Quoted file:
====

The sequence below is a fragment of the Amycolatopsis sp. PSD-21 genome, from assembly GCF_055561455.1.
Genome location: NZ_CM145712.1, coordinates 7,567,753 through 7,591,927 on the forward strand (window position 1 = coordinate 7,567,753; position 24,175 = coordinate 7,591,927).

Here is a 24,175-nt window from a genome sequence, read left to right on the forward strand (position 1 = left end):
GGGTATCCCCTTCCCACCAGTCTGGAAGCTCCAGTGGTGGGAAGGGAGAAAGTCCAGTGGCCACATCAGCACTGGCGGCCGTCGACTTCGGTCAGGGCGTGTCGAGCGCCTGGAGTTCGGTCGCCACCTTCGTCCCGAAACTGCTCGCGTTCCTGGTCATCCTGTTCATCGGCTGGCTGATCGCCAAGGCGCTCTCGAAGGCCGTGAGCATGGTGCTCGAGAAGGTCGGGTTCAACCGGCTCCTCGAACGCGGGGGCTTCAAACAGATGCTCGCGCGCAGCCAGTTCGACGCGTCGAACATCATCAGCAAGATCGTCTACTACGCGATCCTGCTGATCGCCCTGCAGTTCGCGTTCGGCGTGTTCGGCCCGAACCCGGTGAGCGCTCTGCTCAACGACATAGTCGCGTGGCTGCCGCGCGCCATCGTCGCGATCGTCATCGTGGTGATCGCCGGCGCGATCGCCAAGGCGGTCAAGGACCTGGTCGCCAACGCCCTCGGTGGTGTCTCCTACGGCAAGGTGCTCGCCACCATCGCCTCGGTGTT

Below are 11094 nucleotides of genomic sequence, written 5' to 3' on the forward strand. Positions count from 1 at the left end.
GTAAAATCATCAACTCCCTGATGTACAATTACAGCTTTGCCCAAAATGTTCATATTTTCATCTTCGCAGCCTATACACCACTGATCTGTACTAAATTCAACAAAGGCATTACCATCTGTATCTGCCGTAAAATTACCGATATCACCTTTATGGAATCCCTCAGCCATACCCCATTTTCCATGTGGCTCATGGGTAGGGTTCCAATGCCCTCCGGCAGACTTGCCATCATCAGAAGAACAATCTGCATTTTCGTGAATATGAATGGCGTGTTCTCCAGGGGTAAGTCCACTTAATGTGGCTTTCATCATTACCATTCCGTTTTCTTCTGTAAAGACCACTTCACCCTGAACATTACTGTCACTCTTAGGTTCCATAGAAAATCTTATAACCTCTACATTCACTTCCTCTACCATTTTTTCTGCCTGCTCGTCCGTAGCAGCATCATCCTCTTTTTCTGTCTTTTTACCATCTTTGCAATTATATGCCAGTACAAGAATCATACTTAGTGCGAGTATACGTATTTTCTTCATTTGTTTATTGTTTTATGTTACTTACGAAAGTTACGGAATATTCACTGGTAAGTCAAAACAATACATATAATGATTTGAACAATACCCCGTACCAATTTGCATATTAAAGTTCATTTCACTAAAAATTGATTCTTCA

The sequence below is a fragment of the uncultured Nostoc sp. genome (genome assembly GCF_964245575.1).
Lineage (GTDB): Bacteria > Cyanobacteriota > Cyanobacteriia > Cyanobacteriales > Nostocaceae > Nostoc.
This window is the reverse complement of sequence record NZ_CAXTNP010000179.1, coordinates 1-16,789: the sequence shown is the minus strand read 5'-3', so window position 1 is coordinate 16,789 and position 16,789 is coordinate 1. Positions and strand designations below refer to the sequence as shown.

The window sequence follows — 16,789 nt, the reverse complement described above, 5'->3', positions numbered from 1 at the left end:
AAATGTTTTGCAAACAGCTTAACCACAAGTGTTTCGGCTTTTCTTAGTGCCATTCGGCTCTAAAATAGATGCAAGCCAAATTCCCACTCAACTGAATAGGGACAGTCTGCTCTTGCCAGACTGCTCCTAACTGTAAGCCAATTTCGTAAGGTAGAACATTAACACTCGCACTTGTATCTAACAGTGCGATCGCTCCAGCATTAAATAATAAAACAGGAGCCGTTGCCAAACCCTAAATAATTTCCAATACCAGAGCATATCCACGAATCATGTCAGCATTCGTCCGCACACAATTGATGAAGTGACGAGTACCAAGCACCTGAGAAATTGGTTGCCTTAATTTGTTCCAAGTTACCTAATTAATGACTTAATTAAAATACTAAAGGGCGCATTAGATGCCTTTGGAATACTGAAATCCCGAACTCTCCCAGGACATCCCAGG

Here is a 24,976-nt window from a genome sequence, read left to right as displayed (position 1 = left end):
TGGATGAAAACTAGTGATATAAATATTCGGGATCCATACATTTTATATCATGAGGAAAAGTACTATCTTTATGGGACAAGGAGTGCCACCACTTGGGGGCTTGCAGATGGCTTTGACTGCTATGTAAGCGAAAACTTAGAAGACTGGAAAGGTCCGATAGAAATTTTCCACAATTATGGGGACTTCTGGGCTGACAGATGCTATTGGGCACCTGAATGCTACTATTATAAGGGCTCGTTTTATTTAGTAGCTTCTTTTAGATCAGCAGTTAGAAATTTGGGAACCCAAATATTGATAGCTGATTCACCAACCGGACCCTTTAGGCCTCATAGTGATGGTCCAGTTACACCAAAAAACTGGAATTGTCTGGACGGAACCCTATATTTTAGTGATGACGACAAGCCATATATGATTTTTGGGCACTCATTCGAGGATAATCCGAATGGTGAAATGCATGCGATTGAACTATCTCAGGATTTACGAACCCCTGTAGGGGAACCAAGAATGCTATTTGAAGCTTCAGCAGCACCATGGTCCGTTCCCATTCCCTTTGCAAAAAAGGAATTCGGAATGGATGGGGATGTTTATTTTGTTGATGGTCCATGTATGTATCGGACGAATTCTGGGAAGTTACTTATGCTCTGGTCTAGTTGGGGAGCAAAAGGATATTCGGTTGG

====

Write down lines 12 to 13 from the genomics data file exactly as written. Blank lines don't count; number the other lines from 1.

Here is a 24,976-nt window from a genome sequence, read left to right as displayed (position 1 = left end):
TGGATGAAAACTAGTGATATAAATATTCGGGATCCATACATTTTATATCATGAGGAAAAGTACTATCTTTATGGGACAAGGAGTGCCACCACTTGGGGGCTTGCAGATGGCTTTGACTGCTATGTAAGCGAAAACTTAGAAGACTGGAAAGGTCCGATAGAAATTTTCCACAATTATGGGGACTTCTGGGCTGACAGATGCTATTGGGCACCTGAATGCTACTATTATAAGGGCTCGTTTTATTTAGTAGCTTCTTTTAGATCAGCAGTTAGAAATTTGGGAACCCAAATATTGATAGCTGATTCACCAACCGGACCCTTTAGGCCTCATAGTGATGGTCCAGTTACACCAAAAAACTGGAATTGTCTGGACGGAACCCTATATTTTAGTGATGACGACAAGCCATATATGATTTTTGGGCACTCATTCGAGGATAATCCGAATGGTGAAATGCATGCGATTGAACTATCTCAGGATTTACGAACCCCTGTAGGGGAACCAAGAATGCTATTTGAAGCTTCAGCAGCACCATGGTCCGTTCCCATTCCCTTTGCAAAAAAGGAATTCGGAATGGATGGGGATGTTTATTTTGTTGATGGTCCATGTATGTATCGGACGAATTCTGGGAAGTTACTTATGCTCTGGTCTAGTTGGGGAGCAAAAGGATATTCGGTTGG